For the first time in my life, I’ve actually felt old for disliking this album so much.
‘Charli’, Charli XCX’s first studio album in five years (and only her third overall), is meant to be her most personal album to date. But I can’t get past how disjointed and full on the album is… from track one.
Throwing what feels like literally everything and the kitchen sink at production, songs are what many deem “future pop.” In fact there’s a song on this album (2099 with Troye Sivan) that she has come out and said is the definition of future pop.
This is what scares me. Last I checked, future pop requires some kind of structure and form of melody asides from copious amounts of autotune and a bevvy of beeps and boops. If this is the future of music, it’s a ride I don’t want to get on.
At this point, I must stress I went searching online to understand if I was in fact going through a mid-life crisis and was the only one who felt overwhelmed by this album. I’ve said it before in a review, but Coco Chanel wasn’t wrong by recommending you take one thing off before leaving your home and this rule definitely could have been applied here.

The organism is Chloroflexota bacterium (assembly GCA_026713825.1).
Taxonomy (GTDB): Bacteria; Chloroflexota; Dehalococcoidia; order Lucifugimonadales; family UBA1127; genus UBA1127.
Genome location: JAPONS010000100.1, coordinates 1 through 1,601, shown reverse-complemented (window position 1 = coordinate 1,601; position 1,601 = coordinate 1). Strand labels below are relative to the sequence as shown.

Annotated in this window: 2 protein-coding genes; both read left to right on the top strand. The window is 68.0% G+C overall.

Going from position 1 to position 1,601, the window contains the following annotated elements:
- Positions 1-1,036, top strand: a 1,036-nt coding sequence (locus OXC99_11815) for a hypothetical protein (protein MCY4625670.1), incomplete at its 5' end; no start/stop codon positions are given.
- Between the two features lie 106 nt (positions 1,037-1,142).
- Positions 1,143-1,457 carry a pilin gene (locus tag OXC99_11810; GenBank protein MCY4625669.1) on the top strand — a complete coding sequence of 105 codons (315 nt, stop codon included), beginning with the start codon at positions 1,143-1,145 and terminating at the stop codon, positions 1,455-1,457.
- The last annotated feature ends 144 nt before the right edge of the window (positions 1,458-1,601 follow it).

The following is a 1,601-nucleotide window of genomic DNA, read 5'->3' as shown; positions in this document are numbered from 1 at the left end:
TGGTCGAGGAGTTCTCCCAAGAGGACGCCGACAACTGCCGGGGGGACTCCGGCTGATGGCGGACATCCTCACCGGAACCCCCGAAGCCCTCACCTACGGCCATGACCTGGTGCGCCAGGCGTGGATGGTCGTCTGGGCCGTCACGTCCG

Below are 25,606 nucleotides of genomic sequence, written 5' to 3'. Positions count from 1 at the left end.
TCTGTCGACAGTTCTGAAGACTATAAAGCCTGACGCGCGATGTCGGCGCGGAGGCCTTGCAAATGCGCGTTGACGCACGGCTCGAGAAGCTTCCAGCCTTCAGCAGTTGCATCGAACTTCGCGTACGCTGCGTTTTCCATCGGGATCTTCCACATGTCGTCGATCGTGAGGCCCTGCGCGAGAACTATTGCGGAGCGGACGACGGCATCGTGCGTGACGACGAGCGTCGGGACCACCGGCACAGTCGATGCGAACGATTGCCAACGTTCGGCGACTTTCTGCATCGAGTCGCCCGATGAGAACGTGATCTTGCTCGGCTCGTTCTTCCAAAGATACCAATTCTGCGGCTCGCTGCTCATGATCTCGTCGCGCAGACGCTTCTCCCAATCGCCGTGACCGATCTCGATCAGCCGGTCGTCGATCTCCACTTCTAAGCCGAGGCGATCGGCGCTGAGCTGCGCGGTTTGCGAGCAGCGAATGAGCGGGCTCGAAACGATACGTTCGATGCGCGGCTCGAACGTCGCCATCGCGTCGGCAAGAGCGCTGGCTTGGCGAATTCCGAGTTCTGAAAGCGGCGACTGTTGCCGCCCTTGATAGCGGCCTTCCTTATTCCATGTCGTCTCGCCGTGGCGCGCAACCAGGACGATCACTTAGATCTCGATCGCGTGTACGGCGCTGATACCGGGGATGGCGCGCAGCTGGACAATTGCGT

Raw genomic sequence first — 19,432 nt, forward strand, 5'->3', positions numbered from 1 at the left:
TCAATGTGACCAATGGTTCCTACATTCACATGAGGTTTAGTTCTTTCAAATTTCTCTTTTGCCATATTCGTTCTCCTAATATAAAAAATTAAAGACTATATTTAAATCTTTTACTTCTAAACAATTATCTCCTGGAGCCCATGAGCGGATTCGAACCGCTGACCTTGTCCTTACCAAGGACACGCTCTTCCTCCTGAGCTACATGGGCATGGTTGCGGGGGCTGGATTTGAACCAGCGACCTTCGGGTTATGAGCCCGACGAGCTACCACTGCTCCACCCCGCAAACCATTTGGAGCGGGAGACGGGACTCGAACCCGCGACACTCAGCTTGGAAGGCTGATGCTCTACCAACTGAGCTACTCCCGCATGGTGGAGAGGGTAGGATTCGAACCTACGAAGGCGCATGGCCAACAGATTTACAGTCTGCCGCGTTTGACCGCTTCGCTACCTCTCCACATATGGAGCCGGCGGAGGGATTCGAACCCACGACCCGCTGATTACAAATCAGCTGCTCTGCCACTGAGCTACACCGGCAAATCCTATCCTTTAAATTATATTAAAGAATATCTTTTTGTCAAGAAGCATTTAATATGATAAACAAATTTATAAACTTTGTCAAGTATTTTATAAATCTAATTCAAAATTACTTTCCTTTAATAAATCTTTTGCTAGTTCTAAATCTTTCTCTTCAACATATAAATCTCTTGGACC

Deep down under all the blinding lights and shiny objects, there is good music here – it’s just buried under a mountain of ideas.
Buried in amongst the nine (!!!) collaborations on the album are some standout tracks which do actually capture modern pop music. Once you manage to make it past the first track, some excellent tunes in the form of ‘Gone’ (featuring Christine and the Queens) and ‘1999’ (featuring Troye Sivan) appear. Both of these songs have featured on many a playlist of mine since their release and it feels good to hear them again.
It’s just disappointing most of the album doesn’t follow suit.
From this point, the album is a bit of a rollercoaster. There are a few more ups and a lot more downs that carry this album through to a close.
But the thing I cannot get past is the level of autotune used. Cher may have used it to good effect, but it feels like someone needs to be put back on their learner’s license for its use. There is WAY too much throughout and for me it detracts from the talent Charli has. She sounds like an autobot that somehow found itself trapped in a recording studio and thought “I’ll make an album while I’m here”, instead of the artist that is Charli XCX showcasing her talent.
I appreciate lyrically, somewhere amongst the chaos is an honest record, but the amount of smoke and mirrors applied dilutes her messages and stories.
I found it incredibly hard to listen to end to end and perhaps that’s the future of pop… the death of the album (and this reviewer’s spare time).
Either way, I am less than impressed with ‘Charli’ as a whole and I feel it promised a whole lot more than it delivered.
VERDICT : 2/5.
MUST LISTEN : Gone, 1999, Blame It On Your Love.